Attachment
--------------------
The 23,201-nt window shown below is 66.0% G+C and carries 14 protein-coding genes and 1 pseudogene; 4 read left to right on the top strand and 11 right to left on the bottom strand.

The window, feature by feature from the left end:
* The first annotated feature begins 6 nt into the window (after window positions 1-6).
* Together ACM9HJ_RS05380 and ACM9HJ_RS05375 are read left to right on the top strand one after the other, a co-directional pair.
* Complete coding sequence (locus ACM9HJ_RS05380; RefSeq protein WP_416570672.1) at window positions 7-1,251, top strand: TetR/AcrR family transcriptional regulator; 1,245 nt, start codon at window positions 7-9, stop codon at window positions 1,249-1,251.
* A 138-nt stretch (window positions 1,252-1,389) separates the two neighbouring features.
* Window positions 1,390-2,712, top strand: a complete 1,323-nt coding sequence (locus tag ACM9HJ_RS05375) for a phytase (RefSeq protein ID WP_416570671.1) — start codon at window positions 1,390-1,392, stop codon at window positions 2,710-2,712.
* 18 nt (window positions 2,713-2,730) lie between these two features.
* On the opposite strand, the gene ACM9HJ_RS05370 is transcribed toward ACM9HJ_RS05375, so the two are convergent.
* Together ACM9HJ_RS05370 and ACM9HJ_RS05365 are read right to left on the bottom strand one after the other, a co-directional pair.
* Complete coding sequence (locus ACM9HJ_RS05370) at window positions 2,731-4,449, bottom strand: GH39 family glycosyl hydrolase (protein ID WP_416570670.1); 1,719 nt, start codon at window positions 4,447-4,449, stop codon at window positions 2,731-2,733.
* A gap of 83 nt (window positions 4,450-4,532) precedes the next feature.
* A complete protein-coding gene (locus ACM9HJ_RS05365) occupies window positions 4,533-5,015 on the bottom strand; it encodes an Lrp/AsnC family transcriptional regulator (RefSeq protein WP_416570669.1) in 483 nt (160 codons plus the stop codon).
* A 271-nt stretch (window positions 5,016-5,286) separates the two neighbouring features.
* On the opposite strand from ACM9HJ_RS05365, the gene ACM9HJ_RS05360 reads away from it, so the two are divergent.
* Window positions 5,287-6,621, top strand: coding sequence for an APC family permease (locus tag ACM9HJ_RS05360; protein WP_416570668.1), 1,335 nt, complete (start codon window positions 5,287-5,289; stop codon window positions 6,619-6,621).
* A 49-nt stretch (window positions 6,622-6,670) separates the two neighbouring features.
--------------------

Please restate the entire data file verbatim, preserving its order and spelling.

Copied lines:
The 23,201-nt window shown below is 66.0% G+C and carries 14 protein-coding genes and 1 pseudogene; 4 read left to right on the top strand and 11 right to left on the bottom strand.

The window, feature by feature from the left end:
* The first annotated feature begins 6 nt into the window (after window positions 1-6).
* Together ACM9HJ_RS05380 and ACM9HJ_RS05375 are read left to right on the top strand one after the other, a co-directional pair.
* Complete coding sequence (locus ACM9HJ_RS05380; RefSeq protein WP_416570672.1) at window positions 7-1,251, top strand: TetR/AcrR family transcriptional regulator; 1,245 nt, start codon at window positions 7-9, stop codon at window positions 1,249-1,251.
* A 138-nt stretch (window positions 1,252-1,389) separates the two neighbouring features.
* Window positions 1,390-2,712, top strand: a complete 1,323-nt coding sequence (locus tag ACM9HJ_RS05375) for a phytase (RefSeq protein ID WP_416570671.1) — start codon at window positions 1,390-1,392, stop codon at window positions 2,710-2,712.
* 18 nt (window positions 2,713-2,730) lie between these two features.
* On the opposite strand, the gene ACM9HJ_RS05370 is transcribed toward ACM9HJ_RS05375, so the two are convergent.
* Together ACM9HJ_RS05370 and ACM9HJ_RS05365 are read right to left on the bottom strand one after the other, a co-directional pair.
* Complete coding sequence (locus ACM9HJ_RS05370) at window positions 2,731-4,449, bottom strand: GH39 family glycosyl hydrolase (protein ID WP_416570670.1); 1,719 nt, start codon at window positions 4,447-4,449, stop codon at window positions 2,731-2,733.
* A gap of 83 nt (window positions 4,450-4,532) precedes the next feature.
* A complete protein-coding gene (locus ACM9HJ_RS05365) occupies window positions 4,533-5,015 on the bottom strand; it encodes an Lrp/AsnC family transcriptional regulator (RefSeq protein WP_416570669.1) in 483 nt (160 codons plus the stop codon).
* A 271-nt stretch (window positions 5,016-5,286) separates the two neighbouring features.
* On the opposite strand from ACM9HJ_RS05365, the gene ACM9HJ_RS05360 reads away from it, so the two are divergent.
* Window positions 5,287-6,621, top strand: coding sequence for an APC family permease (locus tag ACM9HJ_RS05360; protein WP_416570668.1), 1,335 nt, complete (start codon window positions 5,287-5,289; stop codon window positions 6,619-6,621).
* A 49-nt stretch (window positions 6,622-6,670) separates the two neighbouring features.